Bard (pronounced bored), the wonderful owner of our hotel, recommended an ‘easy’ hike nearby, which he does most mornings. I can even see him in my mind, running up there effortlessly. So, we set off with a small bottle of water each and no food quite late in the day, and started to climb a fjord mountain – like idiots.

Don’t get me wrong, it was beautiful and #noregrets. Weaving up into valleys among wildflowers, past an old hikers hut, with some epic fjord views at the peak – as well as a tin containing a well-wishing note and a cigar that delighted Phil – but we were annoyed at ourselves, because the golden rule of hiking is to go prepared. It took us a lot longer than we expected and we hadn’t even really eaten lunch. We also had to ration water as it was a lot steeper in parts than anticipated, and the weather was moving its clouds through the fjords, which was not only blocking some of the views, but it made us a bit nervous given our aforementioned lack of planning. We only saw two girls the whole time, who were descending past the hut, because they too came up in a state of ill-considered spontaneity. So, be smart when you hike folks, and know that Bard is fitter than you! Ha, OK, maybe not you, but us. I would love to return and do more hikes in the area though.

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We spent two nights in Fjærland, this quiet realm of kayaks and antiquarian novels, sleeping in a white, picket fence hotel on the shore.

Next time I take the book room.

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Take a listen to my Scandinavia special of Wanderlust on Bondi Beach Radio, featuring an interview with Bard from the Fjærland Fjordstove Hotel!

 

Love is the Ultimate Outlaw – Our Kiama Wedding

One month ago I got hitched to my long haired lover from Liverpool. The big day was a goddamn joyful explosion of love, colour, wine and tunes on a property on the edge of Kiama on the South Coast. As anyone who has been married would know, there are a mind-boggling amount of decisions that go into tying the knot. I will never underestimate that the single best one is obviously saying ‘YES’ in the first place (love you millions babe!). I’m also over the moon that Australia said YES to marriage equality this week! Everyone deserves the right to marry whoever they wish!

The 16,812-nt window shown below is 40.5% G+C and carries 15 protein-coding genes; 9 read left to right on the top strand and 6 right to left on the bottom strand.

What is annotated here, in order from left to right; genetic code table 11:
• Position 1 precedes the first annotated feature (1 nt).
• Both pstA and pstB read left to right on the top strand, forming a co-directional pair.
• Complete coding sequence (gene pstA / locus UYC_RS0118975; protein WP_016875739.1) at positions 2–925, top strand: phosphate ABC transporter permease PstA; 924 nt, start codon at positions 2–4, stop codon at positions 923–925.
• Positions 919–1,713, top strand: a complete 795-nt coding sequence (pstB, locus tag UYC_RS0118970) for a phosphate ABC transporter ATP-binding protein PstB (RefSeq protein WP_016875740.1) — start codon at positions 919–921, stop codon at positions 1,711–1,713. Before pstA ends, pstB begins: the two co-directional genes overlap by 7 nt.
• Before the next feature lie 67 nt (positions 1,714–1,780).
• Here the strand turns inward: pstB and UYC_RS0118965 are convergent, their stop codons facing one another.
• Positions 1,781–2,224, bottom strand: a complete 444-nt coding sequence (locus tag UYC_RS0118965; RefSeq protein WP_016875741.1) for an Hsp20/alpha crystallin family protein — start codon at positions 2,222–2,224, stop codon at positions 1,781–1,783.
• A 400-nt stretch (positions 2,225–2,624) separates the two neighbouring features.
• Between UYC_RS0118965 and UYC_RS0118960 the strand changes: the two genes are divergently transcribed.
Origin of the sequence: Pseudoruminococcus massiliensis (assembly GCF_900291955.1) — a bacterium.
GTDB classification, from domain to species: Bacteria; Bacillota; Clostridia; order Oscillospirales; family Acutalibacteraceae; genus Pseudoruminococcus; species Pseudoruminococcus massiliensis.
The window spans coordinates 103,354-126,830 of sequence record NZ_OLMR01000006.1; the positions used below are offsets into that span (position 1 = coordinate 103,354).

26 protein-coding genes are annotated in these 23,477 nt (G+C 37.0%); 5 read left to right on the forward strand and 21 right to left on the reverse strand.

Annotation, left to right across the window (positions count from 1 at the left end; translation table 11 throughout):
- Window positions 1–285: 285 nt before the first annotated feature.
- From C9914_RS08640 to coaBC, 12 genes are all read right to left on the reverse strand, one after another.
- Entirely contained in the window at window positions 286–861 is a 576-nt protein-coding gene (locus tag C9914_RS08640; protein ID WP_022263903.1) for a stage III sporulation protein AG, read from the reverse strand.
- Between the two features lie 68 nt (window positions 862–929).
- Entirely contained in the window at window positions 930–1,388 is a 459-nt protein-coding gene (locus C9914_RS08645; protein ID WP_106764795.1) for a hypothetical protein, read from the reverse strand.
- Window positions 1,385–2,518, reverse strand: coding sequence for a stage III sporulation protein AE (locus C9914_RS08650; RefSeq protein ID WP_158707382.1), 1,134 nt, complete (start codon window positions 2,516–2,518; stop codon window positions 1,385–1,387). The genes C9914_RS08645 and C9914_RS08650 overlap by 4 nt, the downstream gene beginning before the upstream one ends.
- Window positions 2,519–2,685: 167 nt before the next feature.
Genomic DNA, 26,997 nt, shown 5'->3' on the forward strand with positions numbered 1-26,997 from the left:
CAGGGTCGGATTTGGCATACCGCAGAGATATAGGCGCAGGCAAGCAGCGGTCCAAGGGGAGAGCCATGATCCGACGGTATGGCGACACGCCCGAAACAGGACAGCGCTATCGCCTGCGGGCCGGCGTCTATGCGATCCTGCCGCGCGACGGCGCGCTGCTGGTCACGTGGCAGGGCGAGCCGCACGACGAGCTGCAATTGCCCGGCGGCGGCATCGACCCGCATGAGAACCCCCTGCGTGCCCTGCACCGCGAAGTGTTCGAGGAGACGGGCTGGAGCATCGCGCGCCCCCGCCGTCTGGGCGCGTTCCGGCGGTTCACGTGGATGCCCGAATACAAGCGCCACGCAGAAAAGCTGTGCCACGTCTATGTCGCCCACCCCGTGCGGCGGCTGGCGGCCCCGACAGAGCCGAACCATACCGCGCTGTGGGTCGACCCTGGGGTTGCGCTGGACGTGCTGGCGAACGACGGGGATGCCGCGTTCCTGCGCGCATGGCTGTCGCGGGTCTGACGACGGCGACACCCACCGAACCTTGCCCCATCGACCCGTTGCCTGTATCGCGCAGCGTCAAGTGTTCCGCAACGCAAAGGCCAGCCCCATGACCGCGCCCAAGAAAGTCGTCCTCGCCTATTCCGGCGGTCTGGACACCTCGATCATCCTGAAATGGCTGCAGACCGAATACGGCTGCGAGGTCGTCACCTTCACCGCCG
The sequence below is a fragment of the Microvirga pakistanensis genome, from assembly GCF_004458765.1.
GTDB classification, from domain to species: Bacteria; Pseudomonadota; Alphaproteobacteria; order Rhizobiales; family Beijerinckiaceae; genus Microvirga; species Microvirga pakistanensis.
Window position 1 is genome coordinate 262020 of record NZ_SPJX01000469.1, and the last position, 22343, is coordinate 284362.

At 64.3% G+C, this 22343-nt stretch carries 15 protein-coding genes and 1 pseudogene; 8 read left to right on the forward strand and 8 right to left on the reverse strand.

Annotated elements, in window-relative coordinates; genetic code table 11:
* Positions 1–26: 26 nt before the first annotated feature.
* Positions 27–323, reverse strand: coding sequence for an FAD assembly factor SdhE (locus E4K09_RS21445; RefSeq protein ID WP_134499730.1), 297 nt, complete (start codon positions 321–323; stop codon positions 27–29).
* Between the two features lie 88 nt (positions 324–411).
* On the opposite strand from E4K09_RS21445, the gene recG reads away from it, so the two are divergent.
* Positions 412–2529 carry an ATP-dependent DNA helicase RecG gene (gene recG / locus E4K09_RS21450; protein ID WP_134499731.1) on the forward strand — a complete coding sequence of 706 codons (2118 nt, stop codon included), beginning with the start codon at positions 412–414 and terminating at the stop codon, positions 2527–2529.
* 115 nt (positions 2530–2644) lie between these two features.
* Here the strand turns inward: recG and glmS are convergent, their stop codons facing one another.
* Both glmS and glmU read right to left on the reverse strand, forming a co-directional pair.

Another was the choice of my bangin’ bridesmaids that were there through all the other steps and I couldn’t have made this wedding such a hit without my beloved bombshells.  Also, how hot do they look in these jewel-toned dresses?!

Putting the spunky artist groom Phillip Marsden in charge of all things stationary and signage will be making couples jealous AF for years to come (unfortunately not pictured – will post when we get some of those photos). I won’t go on too much, as at the bottom of this post I have a full list of vendors and info on the dress and all that business, but I do need to give big ups to Bush Bank for providing the gorgeous setting, Jasmine Christie for being the flower magician of my dreams, Ben Ager for putting all celebrants that ever pronounced a couple wed to shame, and the kick-arse camera-wielding maestros Ellen and Phu of Folk + Follow, whose artful images speak for themselves below.

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Australia best weddings folk + follow kiama Kate and Phil bush bank Grace Loves Lace Emanuela

Australia best weddings folk + follow kiama Kate and Phil bush bankAustralia best weddings folk + follow kiama Kate and Phil bush bankAustralia best weddings folk + follow kiama Kate and Phil bush bank

Australia best weddings folk + follow kiama Kate and Phil bush bank Jasmine Christie

Australia best weddings folk + follow kiama Kate and Phil bush bank

“Love is the ultimate outlaw.

It just won’t adhere to any rules. The most any of us can do is to sign on as its accomplice. Instead of vowing to honor and obey, maybe we should swear to aid and abet. That would mean that security is out of the question. The words “make” and “stay” become inappropriate. My love for you has no strings attached. I love you for free.”

– Tom Robbins, Still Life with Woodpecker

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KateandPhil-15Australia best weddings folk + follow kiama Kate and Phil bush bank Jasmine ChristieAustralia best weddings folk + follow kiama Kate and Phil bush bank

Australia best weddings folk + follow kiama Kate and Phil bush bankAustralia best weddings folk + follow kiama Kate and Phil bush bankKateandPhil-21Australia best weddings folk + follow kiama Kate and Phil bush bank

WEDDING TUNES

{Walking down the Aisle} ‘Ontario’ by Bonobo

{Signing the marriage certificates} ‘Heart of Gold’ by Neil Young and ‘True Love Will Find You in the End’ by Beck (Daniel Johnston cover)

{Walking back up the aisle} ‘Do You Realize??’ by Flaming Lips followed by ‘Picture Perfect’ by Nelly Furtado

{Bridal party entering reception} ‘Let’s Stick Together’ by Bryan Ferry

{First Dance} ‘I Love You, Honeybear’ by Father John Misty

{DJ} MK-1 from Bondi Beach Radio and L Fresh The Lion

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OUR KICK-ARSE VENDORS

{Venue} Bush Bank, Kiama

{Florist} Jasmine Christie

{Photography} Folk + Follow

{Celebrant} Ben Ager

{Illustrations on invites, signage, menus + more} spunky artist groom Phillip Marsden

{Bride Wears} Grace Loves Lace ‘Emanuela’ Gown

{Styling} Katie Mayor, Jasmine Christie and Grace & Stone Collections

{Cake} Flour and Petal Cake Designs

{Bride Wears – Night} Stevie May ‘Ruby May’ dress

{Groom Party Wears} Politix

{Bridal Party Hair} Jess from Seabreeze Hair, Kiama

{Makeup} Lei Tai from Future Mrs

{Rings} Grew & Co, Sydney

{Earrings} Zoe & Morgan ‘Boom’ earrings, New Zealand

{Bridesmaid Dresses} Free People, Alice McCall, Talulah and Missguided

{Bridesmaid Kimonos} Free People

{Bride Shoes} Forever Soles ‘Sense of Wonder’ Wedge

{DJ} MK-1 from Bondi Beach Radio and L Fresh The Lion

But on to that happily ever after…

Australia best weddings folk + follow kiama Kate and Phil

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Tigerlillys, Nusa Lembongan, Bali